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NY Times Columnist Compares to al-Qaeda Leader to Jesus, Flatly Rejects Jihadism Had Anything to do With Times Square Bomb Plot…
Warning on this one, the rage factor is off the charts. NYT columnist Robert Wright goes so far as to implore Obama not to kill Anwar al-Awlaki, who he then compares to Jesus Christ all while putting the blame for jihadism on America. And people say liberalism isn't a mental disorder…
(NYT)- One fate the conservative commentator Daniel Pipes doesn't have to worry about is drowning in conceptualcomplexity. He keeps his theories simple. His theory about why Faisal Shahzad tried to blow up a bomb in Times Square last week is "jihadi intent."
Pipes writes dismissively of other explanations — that Shahzad is emotionally unstable, say, or that the bomb was payback for American military action in Pakistan. In Pipes's universe, apparently, these explanations are rivals to the "jihadi intent" explanation, and couldn't figure in an account of how Shahzad came to have jihadi intent in the first place.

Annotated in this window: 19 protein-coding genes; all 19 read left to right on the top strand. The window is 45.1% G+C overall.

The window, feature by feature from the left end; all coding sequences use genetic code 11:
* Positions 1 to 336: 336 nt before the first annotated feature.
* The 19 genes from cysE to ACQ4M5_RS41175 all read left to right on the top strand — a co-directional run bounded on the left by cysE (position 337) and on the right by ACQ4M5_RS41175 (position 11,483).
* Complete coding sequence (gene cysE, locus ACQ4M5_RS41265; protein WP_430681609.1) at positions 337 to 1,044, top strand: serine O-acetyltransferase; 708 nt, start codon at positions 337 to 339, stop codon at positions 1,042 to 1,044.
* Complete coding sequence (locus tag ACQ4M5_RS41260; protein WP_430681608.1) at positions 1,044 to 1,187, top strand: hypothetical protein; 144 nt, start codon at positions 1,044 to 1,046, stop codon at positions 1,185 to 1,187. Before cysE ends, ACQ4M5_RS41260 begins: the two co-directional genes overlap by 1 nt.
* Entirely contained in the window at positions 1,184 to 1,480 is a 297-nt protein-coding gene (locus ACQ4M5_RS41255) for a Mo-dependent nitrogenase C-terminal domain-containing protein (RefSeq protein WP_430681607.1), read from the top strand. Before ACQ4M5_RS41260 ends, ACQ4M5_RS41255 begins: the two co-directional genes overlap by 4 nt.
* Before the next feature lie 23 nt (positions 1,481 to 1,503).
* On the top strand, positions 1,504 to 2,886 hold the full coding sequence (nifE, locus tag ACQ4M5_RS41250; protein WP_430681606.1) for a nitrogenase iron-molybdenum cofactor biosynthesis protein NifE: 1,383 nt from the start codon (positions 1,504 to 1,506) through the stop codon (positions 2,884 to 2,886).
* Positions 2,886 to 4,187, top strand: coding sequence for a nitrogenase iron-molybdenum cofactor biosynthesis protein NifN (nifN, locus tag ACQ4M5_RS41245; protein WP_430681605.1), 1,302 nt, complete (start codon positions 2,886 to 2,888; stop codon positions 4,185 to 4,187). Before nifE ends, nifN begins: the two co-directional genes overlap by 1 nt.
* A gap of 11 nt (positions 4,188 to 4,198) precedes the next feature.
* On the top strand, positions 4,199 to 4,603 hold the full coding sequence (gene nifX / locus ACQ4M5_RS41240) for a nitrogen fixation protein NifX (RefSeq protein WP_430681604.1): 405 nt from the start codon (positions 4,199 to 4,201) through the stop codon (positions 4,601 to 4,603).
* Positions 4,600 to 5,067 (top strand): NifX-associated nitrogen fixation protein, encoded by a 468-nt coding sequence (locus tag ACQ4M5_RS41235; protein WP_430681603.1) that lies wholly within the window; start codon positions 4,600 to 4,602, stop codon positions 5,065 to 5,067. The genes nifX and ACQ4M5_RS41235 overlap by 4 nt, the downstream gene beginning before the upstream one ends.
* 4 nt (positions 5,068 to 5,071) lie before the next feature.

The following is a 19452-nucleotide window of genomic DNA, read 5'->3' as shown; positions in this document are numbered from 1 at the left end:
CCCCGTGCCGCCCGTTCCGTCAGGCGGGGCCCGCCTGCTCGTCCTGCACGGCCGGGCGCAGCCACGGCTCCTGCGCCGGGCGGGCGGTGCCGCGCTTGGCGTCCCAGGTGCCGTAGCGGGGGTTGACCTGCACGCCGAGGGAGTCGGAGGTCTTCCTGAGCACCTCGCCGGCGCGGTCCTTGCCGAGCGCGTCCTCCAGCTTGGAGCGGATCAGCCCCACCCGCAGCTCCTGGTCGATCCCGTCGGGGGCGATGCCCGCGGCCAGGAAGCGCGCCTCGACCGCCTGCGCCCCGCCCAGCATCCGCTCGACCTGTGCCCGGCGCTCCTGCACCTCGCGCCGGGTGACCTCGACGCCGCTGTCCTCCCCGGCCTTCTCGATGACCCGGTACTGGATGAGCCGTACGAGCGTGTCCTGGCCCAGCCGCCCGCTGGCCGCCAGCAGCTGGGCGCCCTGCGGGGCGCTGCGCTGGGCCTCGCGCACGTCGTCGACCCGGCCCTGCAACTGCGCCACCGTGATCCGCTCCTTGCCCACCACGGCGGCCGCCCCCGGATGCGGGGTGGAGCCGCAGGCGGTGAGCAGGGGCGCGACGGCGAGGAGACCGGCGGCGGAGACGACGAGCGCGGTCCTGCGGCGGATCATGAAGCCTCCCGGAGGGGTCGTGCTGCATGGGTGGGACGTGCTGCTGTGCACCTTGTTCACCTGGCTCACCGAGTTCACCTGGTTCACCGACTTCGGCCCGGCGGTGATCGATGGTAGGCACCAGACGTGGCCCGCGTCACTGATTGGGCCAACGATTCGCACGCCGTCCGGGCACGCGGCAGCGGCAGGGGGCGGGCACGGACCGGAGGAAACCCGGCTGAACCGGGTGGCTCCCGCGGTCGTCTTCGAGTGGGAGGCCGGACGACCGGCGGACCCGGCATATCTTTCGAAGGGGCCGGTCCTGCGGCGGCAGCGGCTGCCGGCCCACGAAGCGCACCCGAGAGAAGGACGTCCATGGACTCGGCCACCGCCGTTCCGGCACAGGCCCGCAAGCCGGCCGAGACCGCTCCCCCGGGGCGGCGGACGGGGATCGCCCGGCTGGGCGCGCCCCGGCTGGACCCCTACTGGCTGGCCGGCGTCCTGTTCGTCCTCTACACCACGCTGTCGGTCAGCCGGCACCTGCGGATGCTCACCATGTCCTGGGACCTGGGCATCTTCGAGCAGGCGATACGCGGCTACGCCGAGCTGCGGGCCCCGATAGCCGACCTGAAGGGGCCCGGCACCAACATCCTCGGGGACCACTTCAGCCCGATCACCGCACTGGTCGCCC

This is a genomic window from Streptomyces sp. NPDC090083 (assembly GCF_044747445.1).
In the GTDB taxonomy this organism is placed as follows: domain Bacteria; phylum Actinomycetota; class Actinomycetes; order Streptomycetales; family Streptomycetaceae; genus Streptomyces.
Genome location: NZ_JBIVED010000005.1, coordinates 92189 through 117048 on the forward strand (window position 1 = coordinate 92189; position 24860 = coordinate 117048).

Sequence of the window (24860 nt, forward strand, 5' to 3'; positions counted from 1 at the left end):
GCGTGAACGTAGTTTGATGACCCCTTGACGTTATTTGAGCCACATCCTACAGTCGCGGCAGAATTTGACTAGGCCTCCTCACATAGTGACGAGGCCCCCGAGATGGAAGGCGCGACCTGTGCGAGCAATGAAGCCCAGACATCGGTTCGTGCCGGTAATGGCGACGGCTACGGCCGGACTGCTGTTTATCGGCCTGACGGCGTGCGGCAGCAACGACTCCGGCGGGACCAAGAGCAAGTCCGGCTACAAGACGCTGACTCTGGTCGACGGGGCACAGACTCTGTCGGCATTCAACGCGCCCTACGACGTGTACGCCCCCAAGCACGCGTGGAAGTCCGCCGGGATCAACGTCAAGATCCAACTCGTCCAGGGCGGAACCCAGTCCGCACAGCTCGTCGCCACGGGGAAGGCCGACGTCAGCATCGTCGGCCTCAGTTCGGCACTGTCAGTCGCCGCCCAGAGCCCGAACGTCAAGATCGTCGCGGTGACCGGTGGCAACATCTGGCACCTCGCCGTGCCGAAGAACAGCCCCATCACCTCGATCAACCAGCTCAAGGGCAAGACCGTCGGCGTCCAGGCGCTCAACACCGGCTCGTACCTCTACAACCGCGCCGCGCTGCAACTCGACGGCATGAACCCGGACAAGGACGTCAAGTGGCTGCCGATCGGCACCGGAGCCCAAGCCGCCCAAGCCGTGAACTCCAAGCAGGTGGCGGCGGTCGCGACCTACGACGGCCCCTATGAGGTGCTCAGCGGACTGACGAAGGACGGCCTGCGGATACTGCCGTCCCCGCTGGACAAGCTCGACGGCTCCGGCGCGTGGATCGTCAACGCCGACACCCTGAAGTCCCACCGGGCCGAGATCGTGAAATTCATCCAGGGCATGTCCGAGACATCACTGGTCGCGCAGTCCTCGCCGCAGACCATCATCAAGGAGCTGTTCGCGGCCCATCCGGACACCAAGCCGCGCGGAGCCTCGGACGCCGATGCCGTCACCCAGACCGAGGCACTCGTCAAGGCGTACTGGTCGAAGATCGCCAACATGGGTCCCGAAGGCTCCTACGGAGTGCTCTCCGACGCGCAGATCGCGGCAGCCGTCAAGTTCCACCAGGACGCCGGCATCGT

Jeffrey Goldberg of The Atlantic seems to agree that jihadism is a kind of prime mover of terrorism. After bloggers noted that Shahzad had lost his home to foreclosure, Goldberg rejected the idea that "the country's financial crisis, and not, say, jihadist ideology, is at the root of Shahzad's desire to commit murder in Times Square."
I'd like to invite Pipes and Goldberg to imagine an alternative universe, a universe in which behaviors — such as planting a bomb — don't have a single "root" cause. In this universe, bomb-planting behavior is kind of like the bombs themselves: a number of ingredients have to come together before things get explosive. If you figure out what those ingredients are, and which of them you can control, maybe you can make bomb-planting behavior less common.
In the universe I'm positing, the following scenario is conceivable:
A Pakistani guy moves to America, goes to college, gets a job, starts a family. He grows unhappy. Maybe he's having financial problems (though I'm skeptical, for reasons outlined by Charles Lane here, that Shahzad's home foreclosure actually signifies as much); or maybe the problem is just that he doesn't find his social niche. And maybe he was a bit unstable to begin with — which would make it harder to find his niche and might intensify his reaction to not finding it.